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Moon says freedom-based cooperation behind S. Korea's anti-virus fight

South Korean President Moon Jae-in delivers a pre-taped speech for the World Health Assembly's video session, played at a World Health Organization forum on Monday. (Yonhap)
South Korean President Moon Jae-in delivers a pre-taped speech for the World Health Assembly's video session, played at a World Health Organization forum on Monday. (Yonhap)

South Korean President Moon Jae-in on Monday suggested the need to spread "solidarity and cooperation" across the globe as nations struggle to stem the coronavirus pandemic.

In a special speech for the World Health Assembly's video session, he described the approach as the "strongest weapon" against the virus. The speech was pre-taped and played at the forum of health ministers, which is the decision-making body of the World Health Organization.

"One thing is absolutely clear. Sharing information and cooperating with one another demonstrate a power that no virus will ever have -- a power that only humans possess," he stressed.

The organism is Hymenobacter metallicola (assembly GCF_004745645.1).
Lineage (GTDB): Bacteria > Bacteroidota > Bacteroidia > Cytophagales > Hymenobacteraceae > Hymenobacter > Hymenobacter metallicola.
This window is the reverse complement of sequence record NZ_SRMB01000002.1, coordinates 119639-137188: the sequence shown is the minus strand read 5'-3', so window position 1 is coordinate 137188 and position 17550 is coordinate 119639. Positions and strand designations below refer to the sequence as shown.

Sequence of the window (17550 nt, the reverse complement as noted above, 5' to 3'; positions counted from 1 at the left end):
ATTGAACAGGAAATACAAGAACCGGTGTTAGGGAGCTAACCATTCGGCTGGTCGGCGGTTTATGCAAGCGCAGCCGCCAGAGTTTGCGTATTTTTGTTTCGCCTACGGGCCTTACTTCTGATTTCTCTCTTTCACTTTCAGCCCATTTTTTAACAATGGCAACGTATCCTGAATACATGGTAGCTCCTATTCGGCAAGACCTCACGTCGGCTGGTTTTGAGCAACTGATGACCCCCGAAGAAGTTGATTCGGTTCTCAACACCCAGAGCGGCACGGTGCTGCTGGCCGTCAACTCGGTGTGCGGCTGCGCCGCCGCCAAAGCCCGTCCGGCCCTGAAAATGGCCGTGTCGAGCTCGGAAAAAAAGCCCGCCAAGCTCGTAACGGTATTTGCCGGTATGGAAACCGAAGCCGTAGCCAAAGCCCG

He shared South Korea's experience of having effectively slowed infections without lockdowns in any areas as one of the first countries hit by COVID-19.

He called the strategy "the choice of a freedom for all."

"Rather than regarding our neighbors as dangerous spreaders of the virus or enforcing nationwide lockdown measures, we chose to protect their safety for the sake of our own safety," Moon said.

"We kept our borders open and maintained our ties of exchange, while also providing diagnostic kits, face masks and other supplies as much as we could."

He cited the three main principles of the government’s quarantine efforts: openness, transparency and democracy.

The president pointed out, however, that South Korea is still far from complete triumph over the virus amid sporadic cluster infections.

"Moreover, the ongoing global pandemic still poses grave threats. If we do not come up with a viable treatment option or a vaccine, a new wave of infections could break out once again," he warned.

He proposed that countries expand cross-border humanitarian assistance and work closely together to develop vaccines and treatments.

"A novel infectious disease could emerge at any time, and we must be able to respond more quickly and effectively," he emphasized. "Infection-related data should be shared among countries in a more transparent manner, and an early warning system and cooperation mechanism must be jointly established." (Yonhap)
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